For the first time, voiding mechanisms resulting from the condensation of atomic vacancies injected at oxide/ alloy interfaces by the growth of oxide layers have been studied by means of periodic density functional theory (DFT) calculations. Several interfaces were built by superimposing ultrathin films of alumina on the γ-TiAl(111) surface, and their relative stabilities were compared by calculating the interface energy variation. The formation energy of single Ti or Al vacancies and clustered and dispersed ensembles of 2Ti + 1Al or 2Al + 1Ti vacancies injected into the alloy were calculated. The results show that it is easier to inject the vacancies into the oxide/alloy interface than into the bare alloy surface and into the bulk alloy. The injected vacancies, trapped at the oxide/alloy interface, condense in the topmost plane of the alloy to form 2D clusters. The minimization of the coordination number of the vacancies with metal atoms of the alloy and O atoms of the overlaying oxide favors vacancy condensation and interfacial voiding. The data are relevant for a detailed understanding of the adherence and breakdown of protective oxide films and the lifetime of metallic materials.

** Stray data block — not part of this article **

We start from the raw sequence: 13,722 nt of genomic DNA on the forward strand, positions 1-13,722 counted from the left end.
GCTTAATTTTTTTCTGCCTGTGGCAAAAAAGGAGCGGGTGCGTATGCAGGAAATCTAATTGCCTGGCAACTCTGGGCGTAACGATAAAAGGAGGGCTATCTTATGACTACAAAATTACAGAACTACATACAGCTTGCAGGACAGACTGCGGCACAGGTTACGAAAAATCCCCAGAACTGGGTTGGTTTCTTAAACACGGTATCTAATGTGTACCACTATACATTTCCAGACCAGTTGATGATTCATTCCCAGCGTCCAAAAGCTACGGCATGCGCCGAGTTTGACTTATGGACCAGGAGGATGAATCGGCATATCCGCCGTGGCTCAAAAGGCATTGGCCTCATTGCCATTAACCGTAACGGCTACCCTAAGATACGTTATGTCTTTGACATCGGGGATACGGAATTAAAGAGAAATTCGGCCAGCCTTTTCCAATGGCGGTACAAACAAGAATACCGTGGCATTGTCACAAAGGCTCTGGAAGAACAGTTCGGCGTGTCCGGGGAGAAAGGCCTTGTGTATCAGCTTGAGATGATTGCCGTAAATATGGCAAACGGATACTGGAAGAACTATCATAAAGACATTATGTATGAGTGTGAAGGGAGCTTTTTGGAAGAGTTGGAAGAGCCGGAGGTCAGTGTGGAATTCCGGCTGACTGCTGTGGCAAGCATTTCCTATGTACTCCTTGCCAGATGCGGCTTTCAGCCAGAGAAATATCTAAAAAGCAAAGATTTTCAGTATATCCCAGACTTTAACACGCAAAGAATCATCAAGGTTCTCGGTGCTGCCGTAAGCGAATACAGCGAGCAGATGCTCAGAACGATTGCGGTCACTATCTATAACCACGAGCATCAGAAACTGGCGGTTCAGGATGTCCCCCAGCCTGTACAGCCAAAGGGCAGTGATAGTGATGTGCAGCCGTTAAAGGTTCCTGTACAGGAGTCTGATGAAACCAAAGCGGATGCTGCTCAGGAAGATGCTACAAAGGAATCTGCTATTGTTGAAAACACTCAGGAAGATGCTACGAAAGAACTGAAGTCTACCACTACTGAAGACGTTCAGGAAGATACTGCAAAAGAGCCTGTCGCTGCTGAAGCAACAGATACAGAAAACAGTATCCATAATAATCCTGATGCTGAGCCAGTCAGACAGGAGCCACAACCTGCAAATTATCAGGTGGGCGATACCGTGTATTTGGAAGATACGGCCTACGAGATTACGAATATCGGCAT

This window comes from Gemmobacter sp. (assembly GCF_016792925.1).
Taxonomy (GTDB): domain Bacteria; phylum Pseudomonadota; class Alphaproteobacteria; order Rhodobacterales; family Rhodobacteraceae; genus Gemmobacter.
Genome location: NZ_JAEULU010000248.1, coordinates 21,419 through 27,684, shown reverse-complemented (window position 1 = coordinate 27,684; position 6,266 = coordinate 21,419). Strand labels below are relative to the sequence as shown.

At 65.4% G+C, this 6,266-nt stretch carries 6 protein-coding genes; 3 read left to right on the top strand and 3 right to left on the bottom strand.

ASJC Scopus subject areas
- Electronic, Optical and Magnetic Materials
- Physical and Theoretical Chemistry
- Surfaces, Coatings and Films